Another study that has attempted to define EE is 20, who view it as the strategic focus of educational institutions “on creating short and long-term opportunities for learning that will make a significant difference for individuals and their societies” (p. 4). The authors hasten to add that while financial returns are a sufficient ingredient that ensures the quality of education in EE, they (financial returns) do not necessarily constitute the primary concern of EE. The primary concern is “building human and social capacity to lead responsible, constructive educational initiatives” 20. Finance becomes important mainly in view of sustainability by ensuring that educational programs initiated are of a consistently high standard. Thus, EE does not simply aim at the provision of education service; rather, it aims at continuous adaptation of education systems to society’s changing needs in innovative, proactive and audacious ways that result in provision of quality education in quantity and in a manner that is sustainable.

The last, and most recent, definition is by 1, who view EE as the process of identifying an educational problem, followed by the spotting of an opportunity to solve it innovatively – in a manner that adds value for both the immediate surroundings (micro context) and the broader education system (macro level). Just like the previous definitions, this definition implies that EE is about devising smart ways of solving educational problems.

Both in keeping with the foregoing definitions and in correcting their excesses, the current article defines EE as the innovative application of smart strategies to the management of educational institutions in a way that can result in the reorganisation of an entire education system to meet society’s changing needs in a sustainable manner. This definition implies that entrepreneurial education managers are those who relentlessly scan their environments to identify society’s changing educational needs. Then they audaciously – but wisely – devise innovative strategies to address current and (emerging) future educational needs in proactive rather than reactive ways. Furthermore, entrepreneurial educational managers adapt strategies that are capable of transforming an entire educational landscape – even in radical ways.

Thus, EE transcends monetary rewards (financial motives) to enhancement of teaching-learning processes (social mission through instructional leadership) 18. As 12 put it, mere creation of a viable enterprise in the education marketplace does not necessarily qualify a venture as education entrepreneurship. EE is about applying skills and attitudes inherent in entrepreneurial thinking in the realisation of innovative and sustainable impact reforms to the social mission of education 12. Propensity to (educational) innovation is therefore a strong measure of EE, particularly innovation that promises better and more quality in education service delivery 21. Thus, with EE, entrepreneurship features are applied in school organisations essentially to enhance the success of schools in providing effective teaching and learning, and not just to make money.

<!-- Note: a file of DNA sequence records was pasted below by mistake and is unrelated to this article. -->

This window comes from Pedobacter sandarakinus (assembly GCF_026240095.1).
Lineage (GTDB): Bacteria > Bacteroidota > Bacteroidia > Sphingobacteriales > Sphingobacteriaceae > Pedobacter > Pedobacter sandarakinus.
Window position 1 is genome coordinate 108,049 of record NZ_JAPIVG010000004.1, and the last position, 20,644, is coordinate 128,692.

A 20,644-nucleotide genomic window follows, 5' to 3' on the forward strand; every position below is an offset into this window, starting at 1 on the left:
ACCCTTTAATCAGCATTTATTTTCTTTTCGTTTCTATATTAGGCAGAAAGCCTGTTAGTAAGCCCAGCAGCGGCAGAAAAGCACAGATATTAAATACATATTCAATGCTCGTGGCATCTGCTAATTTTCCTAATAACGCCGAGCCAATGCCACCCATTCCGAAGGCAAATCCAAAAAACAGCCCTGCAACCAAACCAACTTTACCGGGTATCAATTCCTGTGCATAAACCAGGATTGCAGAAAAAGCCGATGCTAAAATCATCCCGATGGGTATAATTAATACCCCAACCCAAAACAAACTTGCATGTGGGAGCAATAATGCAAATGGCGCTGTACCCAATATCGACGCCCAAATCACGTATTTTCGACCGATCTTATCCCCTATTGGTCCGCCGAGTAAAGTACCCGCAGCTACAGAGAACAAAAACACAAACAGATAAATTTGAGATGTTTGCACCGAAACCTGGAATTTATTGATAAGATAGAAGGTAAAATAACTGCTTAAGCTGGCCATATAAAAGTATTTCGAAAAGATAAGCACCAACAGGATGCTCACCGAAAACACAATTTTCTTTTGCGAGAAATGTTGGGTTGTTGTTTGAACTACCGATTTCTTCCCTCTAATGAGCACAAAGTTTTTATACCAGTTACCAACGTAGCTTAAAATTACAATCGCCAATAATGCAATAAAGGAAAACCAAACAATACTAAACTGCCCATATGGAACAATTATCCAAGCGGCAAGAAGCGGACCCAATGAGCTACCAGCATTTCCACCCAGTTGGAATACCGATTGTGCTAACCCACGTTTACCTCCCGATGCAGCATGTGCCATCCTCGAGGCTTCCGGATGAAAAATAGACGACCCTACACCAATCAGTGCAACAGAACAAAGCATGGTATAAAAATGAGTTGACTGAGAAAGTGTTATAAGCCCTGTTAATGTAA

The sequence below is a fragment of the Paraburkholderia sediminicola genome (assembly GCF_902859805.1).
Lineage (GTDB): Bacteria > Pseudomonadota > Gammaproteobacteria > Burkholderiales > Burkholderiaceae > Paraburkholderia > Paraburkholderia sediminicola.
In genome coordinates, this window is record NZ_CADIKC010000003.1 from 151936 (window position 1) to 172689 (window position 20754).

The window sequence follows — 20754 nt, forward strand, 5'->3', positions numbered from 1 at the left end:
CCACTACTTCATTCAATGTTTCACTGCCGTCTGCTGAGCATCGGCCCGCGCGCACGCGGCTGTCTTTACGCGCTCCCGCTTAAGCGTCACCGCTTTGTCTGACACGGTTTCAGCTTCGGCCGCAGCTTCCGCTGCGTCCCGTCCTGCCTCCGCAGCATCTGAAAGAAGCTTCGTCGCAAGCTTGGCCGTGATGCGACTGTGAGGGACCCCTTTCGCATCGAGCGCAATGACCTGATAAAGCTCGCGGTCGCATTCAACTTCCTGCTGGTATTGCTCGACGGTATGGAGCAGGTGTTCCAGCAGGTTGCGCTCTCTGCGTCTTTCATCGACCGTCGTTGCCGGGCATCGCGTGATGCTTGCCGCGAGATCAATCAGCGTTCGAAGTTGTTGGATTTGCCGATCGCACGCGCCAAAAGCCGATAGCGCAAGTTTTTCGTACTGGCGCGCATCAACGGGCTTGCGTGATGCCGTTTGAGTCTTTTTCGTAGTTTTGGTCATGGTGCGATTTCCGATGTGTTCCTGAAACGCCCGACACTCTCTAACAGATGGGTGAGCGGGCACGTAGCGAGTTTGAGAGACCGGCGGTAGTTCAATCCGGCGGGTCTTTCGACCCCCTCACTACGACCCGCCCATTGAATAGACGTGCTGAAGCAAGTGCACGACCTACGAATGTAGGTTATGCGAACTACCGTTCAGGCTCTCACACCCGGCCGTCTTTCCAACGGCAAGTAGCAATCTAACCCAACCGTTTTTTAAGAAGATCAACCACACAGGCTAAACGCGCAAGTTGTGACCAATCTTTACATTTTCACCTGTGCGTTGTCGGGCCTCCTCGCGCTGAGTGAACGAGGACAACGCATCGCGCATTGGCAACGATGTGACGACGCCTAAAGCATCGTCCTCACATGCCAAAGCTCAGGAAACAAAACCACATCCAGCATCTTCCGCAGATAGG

Reference 17 qualifies the innovations carried out as those related to school practices and standards in areas such as pedagogy (instructional strategies e.g. IT use); school organisational practices and structural designs that do not directly affect classroom techniques (e.g. adaption of a matrix management structure); and social concerns like creating arrangements to solve social problems (such as pupil absenteeism and teenage pregnancy). Other studies focus on applying innovative practices to solving educational problems, which, according to 22, concern four issues, namely: education distribution (kind of individuals to give education); curricula (skill, knowledge, attitude and value types to promote); pedagogy (how to go about teaching and learning); and resource mobilisation (which financial, human and other resources to use, and how to raise them).

Reference 23 recently coined a term “edupreneurship” in reference to entrepreneurship within the realm of education (EE). Accordingly, they define an “edupreneur” as: “A person within the public schools who takes hands on responsibility in creating and developing a program, product, service, and/or technology for the enhancement of learning consistent with the stated goals of and supported by that organisation” 23. However, given the growing importance of the private sector on the educational landscape at all levels of education, it is contestable why 23 should confine edupreneurship to public schools. Apparently, Uganda’s competitive education landscape seems to be promoting entrepreneurial practice more in private than in public education institutions.

3.2. Entrepreneurial Competences (ECs)

Educational managers who exhibit the qualities in the current study’s EE definition are said to possess “entrepreneurial competences” (ECs). This is an attendant concept that deserves clarification.

According to 24, the term “competency” refers to skills, talent, or traits deemed adequate for performance of a given task. Competences issue from an integration of knowledge, skills and attitudes that enable one to perform adequately in a given field 25, 26. Therefore ECs are a set of generic (transversal) skills, knowledge and attitudes, which are key in “turning ideas into action” 12 and, thus, are characteristic of successful entrepreneurs.